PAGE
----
Center Street Park will be filled with music and art on the fourth Friday of each month. The Milford Downtown Development Authority and Huron Valley Council for the Arts will present Friday Night Live at the Center Street Park gazebo from 7-9 p.m. Concert-goers will enjoy free musical concerts and have the chance to browse works by local artists.

The series that began May 25 with rock and pop group, Expanse of the Unknown, will be followed by three other concerts, including: Multi-instrumentalist Gary Weisenburg on June 22, highlights of the Los Amigos Band on July 27 and a capella vocalists 4 GVN and the Perfect 5th on August 24.

Beginning June 7, music fans are invited to gather downtown at Central Park for the season’s first show of Milford’s Summer Concert Series. The series will bring live music into the downtown corridor at 7 p.m. Thursdays and continues weekly through August 23.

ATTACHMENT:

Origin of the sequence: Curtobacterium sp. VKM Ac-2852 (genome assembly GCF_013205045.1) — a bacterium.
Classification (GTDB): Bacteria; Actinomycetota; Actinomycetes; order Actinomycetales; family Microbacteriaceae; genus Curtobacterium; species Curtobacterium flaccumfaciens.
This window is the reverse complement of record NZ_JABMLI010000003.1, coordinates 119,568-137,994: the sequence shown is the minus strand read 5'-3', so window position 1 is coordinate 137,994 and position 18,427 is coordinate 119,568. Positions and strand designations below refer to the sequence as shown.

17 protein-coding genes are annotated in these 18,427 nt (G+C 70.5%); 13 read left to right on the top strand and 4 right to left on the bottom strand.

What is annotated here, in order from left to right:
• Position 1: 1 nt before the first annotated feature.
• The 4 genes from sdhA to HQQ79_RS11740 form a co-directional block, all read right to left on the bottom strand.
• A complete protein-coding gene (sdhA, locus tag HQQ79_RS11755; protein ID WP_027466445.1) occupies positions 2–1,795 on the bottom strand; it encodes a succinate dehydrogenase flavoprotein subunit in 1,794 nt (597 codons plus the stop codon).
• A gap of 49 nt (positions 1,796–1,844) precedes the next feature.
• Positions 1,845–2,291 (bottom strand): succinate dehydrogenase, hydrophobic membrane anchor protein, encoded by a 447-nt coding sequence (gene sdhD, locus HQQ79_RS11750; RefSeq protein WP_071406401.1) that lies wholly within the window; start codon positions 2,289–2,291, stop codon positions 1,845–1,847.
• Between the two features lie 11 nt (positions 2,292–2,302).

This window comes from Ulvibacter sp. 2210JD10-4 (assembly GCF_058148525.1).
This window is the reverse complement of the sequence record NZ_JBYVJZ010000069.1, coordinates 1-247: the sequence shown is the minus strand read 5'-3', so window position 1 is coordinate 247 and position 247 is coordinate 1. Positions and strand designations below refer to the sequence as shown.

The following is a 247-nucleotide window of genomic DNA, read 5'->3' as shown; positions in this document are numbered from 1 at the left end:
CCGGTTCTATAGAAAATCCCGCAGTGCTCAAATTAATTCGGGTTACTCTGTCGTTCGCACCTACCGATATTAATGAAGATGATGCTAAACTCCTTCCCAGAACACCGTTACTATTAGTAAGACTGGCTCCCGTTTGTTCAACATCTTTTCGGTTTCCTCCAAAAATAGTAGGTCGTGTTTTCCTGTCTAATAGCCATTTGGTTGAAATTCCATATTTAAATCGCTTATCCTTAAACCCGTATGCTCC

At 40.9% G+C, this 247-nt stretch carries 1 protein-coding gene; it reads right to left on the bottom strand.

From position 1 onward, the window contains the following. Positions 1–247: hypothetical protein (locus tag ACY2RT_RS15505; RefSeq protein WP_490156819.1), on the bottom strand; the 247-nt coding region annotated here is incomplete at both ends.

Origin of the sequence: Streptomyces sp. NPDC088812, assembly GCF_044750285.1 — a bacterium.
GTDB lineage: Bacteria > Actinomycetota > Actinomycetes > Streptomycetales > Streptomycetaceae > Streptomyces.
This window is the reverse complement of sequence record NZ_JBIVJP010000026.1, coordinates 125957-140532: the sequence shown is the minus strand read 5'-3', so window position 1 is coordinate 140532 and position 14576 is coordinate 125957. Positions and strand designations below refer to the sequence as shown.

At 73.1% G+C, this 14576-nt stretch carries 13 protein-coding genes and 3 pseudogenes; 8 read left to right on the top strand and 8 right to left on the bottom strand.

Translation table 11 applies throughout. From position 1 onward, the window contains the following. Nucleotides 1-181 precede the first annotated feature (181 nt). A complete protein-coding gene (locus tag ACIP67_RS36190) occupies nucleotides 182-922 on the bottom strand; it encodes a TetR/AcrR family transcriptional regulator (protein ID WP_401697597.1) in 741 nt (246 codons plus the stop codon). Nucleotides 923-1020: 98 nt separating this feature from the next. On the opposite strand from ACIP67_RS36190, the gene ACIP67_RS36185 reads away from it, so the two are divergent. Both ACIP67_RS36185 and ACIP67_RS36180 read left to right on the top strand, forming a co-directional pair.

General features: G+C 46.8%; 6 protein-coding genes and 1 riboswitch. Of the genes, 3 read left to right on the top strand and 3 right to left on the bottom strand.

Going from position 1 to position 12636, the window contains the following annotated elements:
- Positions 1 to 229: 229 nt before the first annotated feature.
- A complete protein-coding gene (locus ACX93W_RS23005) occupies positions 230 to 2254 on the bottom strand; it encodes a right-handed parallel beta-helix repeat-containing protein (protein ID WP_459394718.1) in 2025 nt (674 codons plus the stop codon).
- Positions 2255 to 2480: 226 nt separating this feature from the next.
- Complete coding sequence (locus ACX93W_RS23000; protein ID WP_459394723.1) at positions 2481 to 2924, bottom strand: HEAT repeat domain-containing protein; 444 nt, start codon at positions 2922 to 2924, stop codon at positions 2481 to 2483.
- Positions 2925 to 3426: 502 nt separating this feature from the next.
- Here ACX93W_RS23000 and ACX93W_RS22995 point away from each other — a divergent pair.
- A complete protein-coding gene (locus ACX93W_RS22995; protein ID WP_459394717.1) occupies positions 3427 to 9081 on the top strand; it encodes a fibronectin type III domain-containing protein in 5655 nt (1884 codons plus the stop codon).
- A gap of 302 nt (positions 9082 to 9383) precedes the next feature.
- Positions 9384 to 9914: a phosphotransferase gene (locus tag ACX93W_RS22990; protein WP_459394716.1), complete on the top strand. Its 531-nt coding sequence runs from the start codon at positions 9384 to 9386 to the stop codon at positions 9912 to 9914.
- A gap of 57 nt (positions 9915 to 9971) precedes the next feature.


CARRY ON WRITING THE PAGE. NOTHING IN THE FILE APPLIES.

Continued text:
This year’s acts will include: Billy Mack and The Juke Joint Johnnies on June 7; Nick Palise and Sovereign Blues on June 14; Paisley Fogg on June 21; Motor City Brass on June 28; Dave Gerald on July 5; Steve King and The Dittilies on July 12; Wildfire Country Band on July 19; Jill Jack Band on July 26; Kimmie Horn on August 2 and Gemini on August 23.

New this year, the Milford Business Association will present Milford’s Summer Palooza! Mark your calendars for this three-day event, scheduled for July 13-15. Main Street, between Commerce and Liberty, will be filled with sidewalk sales Friday-Saturday and 10 a.m. to 9 p.m. and Sunday from 11 a.m. to 4 p.m. The event also includes face painting and inflatables for the children. The Main Street Grill will host entertainment and a beer tent Friday and Saturday night.

As August rolls around, Milford prepares for its annual summer bash, the Milford Memories Summer Festival. This year’s event, the 21st annual, is set to take over downtown from 10 a.m. to 8 p.m. Friday; 10 a.m. to 7 p.m. Saturday; 10 a.m. to 5 p.m. Sunday from Aug. 12-14.

Milford Memories features Art in the Village, including artists and crafters from across the U.S. and Canada, a Civil War encampment, euchre tournament, hot pepper eating contest, beer tent and live music by bands like Gemini and The Icemen. Watch teams canoe an obstacle course down the Huron River blind-folded. Join in the One-Mile Fun Run or a 5K or 10K.